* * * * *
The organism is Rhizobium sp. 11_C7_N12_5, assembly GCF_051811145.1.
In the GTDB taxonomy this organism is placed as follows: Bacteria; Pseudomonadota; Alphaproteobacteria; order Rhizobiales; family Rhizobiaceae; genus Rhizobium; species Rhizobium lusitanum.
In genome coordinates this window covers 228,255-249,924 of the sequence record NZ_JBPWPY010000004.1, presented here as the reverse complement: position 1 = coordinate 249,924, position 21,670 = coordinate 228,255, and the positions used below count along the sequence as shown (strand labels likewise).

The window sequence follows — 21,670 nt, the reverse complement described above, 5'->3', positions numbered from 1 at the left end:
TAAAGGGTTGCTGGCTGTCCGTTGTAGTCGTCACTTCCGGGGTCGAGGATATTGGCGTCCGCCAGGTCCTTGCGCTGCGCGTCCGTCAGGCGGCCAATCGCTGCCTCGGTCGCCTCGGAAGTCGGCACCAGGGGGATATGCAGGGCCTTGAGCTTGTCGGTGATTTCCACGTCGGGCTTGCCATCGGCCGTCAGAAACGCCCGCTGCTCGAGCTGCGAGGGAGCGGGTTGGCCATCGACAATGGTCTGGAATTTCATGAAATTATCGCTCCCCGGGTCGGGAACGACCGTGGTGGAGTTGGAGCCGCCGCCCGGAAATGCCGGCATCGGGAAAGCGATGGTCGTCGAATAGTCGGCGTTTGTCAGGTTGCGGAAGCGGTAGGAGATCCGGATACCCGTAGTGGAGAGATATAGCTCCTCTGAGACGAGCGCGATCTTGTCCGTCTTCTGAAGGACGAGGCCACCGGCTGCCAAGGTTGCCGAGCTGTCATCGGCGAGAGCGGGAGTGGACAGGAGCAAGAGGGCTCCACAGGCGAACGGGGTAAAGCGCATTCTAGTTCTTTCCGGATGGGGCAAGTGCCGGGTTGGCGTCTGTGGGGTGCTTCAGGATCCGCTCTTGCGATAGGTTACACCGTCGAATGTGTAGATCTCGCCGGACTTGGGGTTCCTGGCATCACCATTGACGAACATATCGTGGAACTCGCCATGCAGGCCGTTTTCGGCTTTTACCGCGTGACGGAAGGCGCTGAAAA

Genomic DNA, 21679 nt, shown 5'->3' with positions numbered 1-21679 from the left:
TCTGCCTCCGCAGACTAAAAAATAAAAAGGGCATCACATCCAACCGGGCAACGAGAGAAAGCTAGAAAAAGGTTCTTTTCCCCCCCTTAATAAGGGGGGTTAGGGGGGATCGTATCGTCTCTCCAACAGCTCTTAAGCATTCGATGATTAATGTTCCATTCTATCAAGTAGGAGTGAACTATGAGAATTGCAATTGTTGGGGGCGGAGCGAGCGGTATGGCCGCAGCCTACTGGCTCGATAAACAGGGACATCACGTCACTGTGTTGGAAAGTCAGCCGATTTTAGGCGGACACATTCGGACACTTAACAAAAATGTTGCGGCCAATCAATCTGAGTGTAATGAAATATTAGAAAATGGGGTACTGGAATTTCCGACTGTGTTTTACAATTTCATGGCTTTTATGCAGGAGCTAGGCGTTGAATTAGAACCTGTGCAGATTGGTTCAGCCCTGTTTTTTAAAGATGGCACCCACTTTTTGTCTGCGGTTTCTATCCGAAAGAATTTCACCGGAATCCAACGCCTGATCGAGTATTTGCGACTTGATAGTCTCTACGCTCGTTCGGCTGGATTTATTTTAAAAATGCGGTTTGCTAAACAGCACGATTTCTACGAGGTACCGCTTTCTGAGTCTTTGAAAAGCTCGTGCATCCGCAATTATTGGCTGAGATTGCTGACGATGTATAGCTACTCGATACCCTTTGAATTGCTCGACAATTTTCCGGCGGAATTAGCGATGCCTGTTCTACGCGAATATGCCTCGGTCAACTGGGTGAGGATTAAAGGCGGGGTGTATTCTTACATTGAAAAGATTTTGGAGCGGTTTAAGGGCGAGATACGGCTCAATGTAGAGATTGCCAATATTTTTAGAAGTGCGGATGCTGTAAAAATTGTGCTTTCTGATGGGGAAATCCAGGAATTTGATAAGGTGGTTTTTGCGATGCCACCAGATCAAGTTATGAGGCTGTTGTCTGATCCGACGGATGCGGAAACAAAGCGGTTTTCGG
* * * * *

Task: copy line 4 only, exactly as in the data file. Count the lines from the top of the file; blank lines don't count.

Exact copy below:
The window sequence follows — 21,670 nt, the reverse complement described above, 5'->3', positions numbered from 1 at the left end: